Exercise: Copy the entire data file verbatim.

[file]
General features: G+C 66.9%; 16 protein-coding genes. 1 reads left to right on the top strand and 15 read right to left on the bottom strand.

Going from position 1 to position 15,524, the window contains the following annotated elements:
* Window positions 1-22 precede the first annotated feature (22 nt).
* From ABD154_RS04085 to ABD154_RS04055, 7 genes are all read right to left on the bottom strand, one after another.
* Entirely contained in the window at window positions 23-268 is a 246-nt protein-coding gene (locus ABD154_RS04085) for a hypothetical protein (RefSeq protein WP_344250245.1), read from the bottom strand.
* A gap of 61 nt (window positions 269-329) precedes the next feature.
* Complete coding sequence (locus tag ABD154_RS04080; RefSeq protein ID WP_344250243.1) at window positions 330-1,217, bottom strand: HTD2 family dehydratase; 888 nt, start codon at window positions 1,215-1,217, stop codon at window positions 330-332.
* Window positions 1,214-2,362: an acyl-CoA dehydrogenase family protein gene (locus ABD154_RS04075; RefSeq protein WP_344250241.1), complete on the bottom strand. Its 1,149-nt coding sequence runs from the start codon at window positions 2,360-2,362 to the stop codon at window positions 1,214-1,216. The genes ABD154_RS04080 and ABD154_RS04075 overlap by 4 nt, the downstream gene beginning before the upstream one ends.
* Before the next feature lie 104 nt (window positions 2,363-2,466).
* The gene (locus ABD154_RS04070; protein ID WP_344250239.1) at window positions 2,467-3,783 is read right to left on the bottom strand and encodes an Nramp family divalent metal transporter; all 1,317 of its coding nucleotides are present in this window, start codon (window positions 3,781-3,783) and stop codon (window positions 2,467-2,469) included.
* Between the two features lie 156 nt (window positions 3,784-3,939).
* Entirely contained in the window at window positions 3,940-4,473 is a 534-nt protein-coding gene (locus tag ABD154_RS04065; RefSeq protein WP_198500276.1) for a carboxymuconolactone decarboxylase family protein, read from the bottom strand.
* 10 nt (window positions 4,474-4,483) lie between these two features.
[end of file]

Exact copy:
General features: G+C 66.9%; 16 protein-coding genes. 1 reads left to right on the top strand and 15 read right to left on the bottom strand.

Going from position 1 to position 15,524, the window contains the following annotated elements:
* Window positions 1-22 precede the first annotated feature (22 nt).
* From ABD154_RS04085 to ABD154_RS04055, 7 genes are all read right to left on the bottom strand, one after another.
* Entirely contained in the window at window positions 23-268 is a 246-nt protein-coding gene (locus ABD154_RS04085) for a hypothetical protein (RefSeq protein WP_344250245.1), read from the bottom strand.
* A gap of 61 nt (window positions 269-329) precedes the next feature.
* Complete coding sequence (locus tag ABD154_RS04080; RefSeq protein ID WP_344250243.1) at window positions 330-1,217, bottom strand: HTD2 family dehydratase; 888 nt, start codon at window positions 1,215-1,217, stop codon at window positions 330-332.
* Window positions 1,214-2,362: an acyl-CoA dehydrogenase family protein gene (locus ABD154_RS04075; RefSeq protein WP_344250241.1), complete on the bottom strand. Its 1,149-nt coding sequence runs from the start codon at window positions 2,360-2,362 to the stop codon at window positions 1,214-1,216. The genes ABD154_RS04080 and ABD154_RS04075 overlap by 4 nt, the downstream gene beginning before the upstream one ends.
* Before the next feature lie 104 nt (window positions 2,363-2,466).
* The gene (locus ABD154_RS04070; protein ID WP_344250239.1) at window positions 2,467-3,783 is read right to left on the bottom strand and encodes an Nramp family divalent metal transporter; all 1,317 of its coding nucleotides are present in this window, start codon (window positions 3,781-3,783) and stop codon (window positions 2,467-2,469) included.
* Between the two features lie 156 nt (window positions 3,784-3,939).
* Entirely contained in the window at window positions 3,940-4,473 is a 534-nt protein-coding gene (locus tag ABD154_RS04065; RefSeq protein WP_198500276.1) for a carboxymuconolactone decarboxylase family protein, read from the bottom strand.
* 10 nt (window positions 4,474-4,483) lie between these two features.